A company that has been part of biomanufacturing in Johnston County for more than a decade is closing its Clayton plant.
Hospira, which makes injectable drugs and other medical products, said on Tuesday that it will stop producing and shipping medicines from its plant on U.S. 70 Business in June.
The closing will affect 250 employees. Hospira spokeswoman Shannon Wong said the Clayton workers can apply for other jobs with the company. The company will provide placement assistance to workers who are interested in jobs at other plants, she said.
Hospira will spend about $15 million on severance, retention and other employee assistance related to the closing, the company reported in a regulatory filing.
Hospira will keep making the four products it currently produces in Clayton through June. At that point, Hospira will decide whether to produce the products at another plant, discontinue their production, transfer the products to a third-party manufacturer or sell them to another company. Wong said the company does not release details about the specific products its plants produce.
In a news release, the company said it decided to close the plant after analyzing the market needs for the four products and how the plant fits in Hospira’s operations network. The anticipated cost of modernizing the plant also played a role in the closure, the company said.
“The employees at the Clayton plant have made valuable contributions to the company and will continue to play important roles as we wind down operations in the coming months,” Matt Stober, Hospira’s senior vice president for operations, said in the statement. “I’d like to thank them for their contributions and commitment to Hospira.”
The Lake Forest, Ill.-based company bought the more than 100,000 square-foot plant in 2004 from Germany’s Fresenius Kabi, which had shifted its U.S. nutritional fluid production to Sweden. A year later, the company announced a $15 million expansion and plans to hire more workers.
Hospira, along with nearby biomanufacturers Grifols and Novo Nordisk, became part of a cluster of growing companies that helped shape what was once farmland into a thriving industrial corridor. Chris Johnson, director of Johnston County Economic Development, said it’s disconcerting any time the county loses a long-standing business.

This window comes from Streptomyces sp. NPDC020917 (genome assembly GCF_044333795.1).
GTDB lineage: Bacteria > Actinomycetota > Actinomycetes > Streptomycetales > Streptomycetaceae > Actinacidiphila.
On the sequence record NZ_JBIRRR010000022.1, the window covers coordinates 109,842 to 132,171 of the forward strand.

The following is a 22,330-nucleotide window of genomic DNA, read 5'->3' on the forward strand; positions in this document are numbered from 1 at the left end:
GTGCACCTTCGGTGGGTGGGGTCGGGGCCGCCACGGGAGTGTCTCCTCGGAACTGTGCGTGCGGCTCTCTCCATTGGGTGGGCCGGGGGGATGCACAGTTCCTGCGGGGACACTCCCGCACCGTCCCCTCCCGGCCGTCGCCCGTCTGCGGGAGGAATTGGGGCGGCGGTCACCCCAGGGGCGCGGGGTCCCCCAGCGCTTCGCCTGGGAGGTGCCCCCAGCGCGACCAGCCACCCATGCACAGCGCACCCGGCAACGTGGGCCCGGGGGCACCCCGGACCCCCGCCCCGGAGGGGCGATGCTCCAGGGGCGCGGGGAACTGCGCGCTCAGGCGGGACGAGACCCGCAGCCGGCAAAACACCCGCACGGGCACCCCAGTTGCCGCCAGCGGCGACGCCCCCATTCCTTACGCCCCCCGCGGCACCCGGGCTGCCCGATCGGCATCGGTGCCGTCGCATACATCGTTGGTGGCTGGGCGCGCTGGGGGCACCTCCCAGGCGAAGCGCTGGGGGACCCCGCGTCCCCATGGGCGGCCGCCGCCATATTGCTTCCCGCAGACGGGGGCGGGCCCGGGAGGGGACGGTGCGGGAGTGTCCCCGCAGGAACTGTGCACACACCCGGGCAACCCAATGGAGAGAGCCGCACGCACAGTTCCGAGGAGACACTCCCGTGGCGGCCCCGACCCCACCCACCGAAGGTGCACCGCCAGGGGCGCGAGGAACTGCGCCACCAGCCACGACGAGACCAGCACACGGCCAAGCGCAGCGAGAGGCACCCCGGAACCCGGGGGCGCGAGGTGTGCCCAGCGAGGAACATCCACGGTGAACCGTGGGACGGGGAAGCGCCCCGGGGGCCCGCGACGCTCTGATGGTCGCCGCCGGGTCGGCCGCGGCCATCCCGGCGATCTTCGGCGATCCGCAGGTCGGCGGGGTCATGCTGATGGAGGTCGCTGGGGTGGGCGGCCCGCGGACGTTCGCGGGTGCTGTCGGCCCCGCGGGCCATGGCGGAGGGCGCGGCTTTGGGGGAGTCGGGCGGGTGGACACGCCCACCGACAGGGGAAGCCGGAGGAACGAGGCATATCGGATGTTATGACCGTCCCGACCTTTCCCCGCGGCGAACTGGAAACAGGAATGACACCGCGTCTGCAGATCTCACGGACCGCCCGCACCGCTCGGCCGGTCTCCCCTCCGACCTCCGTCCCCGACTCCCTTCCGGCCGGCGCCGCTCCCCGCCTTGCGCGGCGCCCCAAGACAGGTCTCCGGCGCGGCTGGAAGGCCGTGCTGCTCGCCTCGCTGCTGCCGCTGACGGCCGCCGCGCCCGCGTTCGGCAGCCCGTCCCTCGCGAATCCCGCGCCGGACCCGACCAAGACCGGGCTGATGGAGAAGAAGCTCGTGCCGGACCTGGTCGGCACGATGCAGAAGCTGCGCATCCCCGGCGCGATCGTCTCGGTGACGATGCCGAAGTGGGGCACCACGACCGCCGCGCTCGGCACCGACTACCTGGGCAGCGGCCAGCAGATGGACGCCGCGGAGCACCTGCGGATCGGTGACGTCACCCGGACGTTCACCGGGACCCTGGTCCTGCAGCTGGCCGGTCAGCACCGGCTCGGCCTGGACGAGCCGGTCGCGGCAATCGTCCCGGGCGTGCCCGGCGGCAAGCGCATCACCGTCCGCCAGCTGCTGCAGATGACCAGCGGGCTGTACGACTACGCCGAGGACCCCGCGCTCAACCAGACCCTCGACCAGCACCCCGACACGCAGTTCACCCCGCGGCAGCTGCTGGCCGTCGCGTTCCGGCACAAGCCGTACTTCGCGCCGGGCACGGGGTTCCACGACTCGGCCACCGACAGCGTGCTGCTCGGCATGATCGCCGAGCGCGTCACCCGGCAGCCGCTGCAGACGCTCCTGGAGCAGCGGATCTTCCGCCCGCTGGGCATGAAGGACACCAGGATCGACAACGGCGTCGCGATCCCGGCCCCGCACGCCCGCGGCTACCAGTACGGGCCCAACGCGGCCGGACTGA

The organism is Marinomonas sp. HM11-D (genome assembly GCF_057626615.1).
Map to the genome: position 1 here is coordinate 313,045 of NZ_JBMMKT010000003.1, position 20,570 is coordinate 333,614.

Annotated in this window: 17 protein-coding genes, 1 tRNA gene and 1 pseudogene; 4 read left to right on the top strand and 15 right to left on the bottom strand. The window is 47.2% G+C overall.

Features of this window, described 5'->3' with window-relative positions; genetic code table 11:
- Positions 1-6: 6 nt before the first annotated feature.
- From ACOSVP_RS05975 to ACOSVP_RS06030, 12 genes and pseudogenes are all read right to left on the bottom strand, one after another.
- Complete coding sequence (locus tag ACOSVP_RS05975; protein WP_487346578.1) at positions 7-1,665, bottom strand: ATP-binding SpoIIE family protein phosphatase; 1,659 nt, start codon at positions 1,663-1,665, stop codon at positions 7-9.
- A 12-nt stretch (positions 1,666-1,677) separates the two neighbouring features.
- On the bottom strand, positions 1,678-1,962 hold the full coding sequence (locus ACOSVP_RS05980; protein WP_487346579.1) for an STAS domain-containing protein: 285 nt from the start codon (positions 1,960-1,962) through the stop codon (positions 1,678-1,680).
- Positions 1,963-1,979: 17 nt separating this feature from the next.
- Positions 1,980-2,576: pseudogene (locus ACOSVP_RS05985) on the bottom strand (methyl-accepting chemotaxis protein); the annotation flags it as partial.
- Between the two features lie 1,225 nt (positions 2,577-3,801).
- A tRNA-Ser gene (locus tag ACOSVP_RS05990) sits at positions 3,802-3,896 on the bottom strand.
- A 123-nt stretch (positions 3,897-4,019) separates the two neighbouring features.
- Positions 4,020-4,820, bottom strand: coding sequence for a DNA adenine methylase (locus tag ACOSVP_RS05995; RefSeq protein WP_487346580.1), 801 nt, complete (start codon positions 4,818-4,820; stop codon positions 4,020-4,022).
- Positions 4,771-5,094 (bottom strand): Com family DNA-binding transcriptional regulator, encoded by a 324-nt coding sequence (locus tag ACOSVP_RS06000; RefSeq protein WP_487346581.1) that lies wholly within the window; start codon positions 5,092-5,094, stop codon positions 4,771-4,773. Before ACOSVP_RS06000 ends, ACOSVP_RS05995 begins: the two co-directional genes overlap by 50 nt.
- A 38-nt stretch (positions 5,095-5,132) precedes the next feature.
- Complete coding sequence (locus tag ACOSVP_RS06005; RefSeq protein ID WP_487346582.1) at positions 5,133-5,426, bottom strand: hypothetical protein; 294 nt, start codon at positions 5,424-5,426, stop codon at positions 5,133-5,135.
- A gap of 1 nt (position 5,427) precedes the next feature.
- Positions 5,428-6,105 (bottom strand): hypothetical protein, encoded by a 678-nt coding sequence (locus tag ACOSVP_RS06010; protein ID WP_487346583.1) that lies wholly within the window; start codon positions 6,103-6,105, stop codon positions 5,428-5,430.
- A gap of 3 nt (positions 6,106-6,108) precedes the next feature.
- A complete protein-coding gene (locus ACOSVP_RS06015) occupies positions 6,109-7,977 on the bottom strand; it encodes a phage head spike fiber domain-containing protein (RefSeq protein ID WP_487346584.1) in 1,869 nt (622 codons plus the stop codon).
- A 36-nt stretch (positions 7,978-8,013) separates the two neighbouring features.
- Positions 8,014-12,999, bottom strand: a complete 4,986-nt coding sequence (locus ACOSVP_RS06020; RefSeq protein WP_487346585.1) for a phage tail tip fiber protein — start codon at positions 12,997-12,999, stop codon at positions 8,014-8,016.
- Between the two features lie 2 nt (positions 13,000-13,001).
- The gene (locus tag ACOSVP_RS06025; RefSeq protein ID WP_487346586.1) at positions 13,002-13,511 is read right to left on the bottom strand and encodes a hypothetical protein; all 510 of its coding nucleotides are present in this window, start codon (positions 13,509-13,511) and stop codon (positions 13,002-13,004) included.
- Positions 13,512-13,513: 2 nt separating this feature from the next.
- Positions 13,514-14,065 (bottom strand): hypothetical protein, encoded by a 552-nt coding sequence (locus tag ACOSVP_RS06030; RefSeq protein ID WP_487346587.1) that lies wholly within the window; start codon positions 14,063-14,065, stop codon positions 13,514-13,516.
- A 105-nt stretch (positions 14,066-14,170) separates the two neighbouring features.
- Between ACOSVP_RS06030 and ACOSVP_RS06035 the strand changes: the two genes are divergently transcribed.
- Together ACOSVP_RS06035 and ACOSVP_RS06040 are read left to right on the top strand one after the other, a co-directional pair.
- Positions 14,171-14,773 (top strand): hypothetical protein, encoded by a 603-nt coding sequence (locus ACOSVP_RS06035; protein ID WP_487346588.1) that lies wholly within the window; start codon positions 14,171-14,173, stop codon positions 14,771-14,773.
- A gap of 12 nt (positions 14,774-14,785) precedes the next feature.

“We will have a facility there that we will need to fill,” Johnson said. “More importantly, we have citizens in Johnston County who work there who will need to find a job.”
Johnson said Johnston Community College and others are talking to Hospira’s Clayton workers about training opportunities that might make their transition to another job easier.
“We are optimistic that with an emerging pharmaceutical business climate within the Triangle region, and particularly here in Johnston County with the Research Training Zone, another pharmaceutical manufacturer will fill the void,” Johnson said.
Clayton Mayor Jody McLeod said Hospira has been a valued employer. He said his heart goes out to each of the displaced workers.
“It’s a setback for our area but only a temporary one,” McLeod said. “Clayton has become a mini-hub of global pharmaceutical giants, and we’re confident those companies will continue to expand and attract others to make their home in this community.”
The company employs about 19,000 people throughout the world, including about 3,000 at other plants in North Carolina.
Hospira’s Clayton plant is next to a larger campus operated by the blood-plasma maker Grifols. However, the two plants don’t have anything in common, said Grifols spokeswoman Rebecca Barnes.
Wong said the company is actively looking for a buyer. At this time, Grifols does not have an interest in the Hospira plant, Barnes said.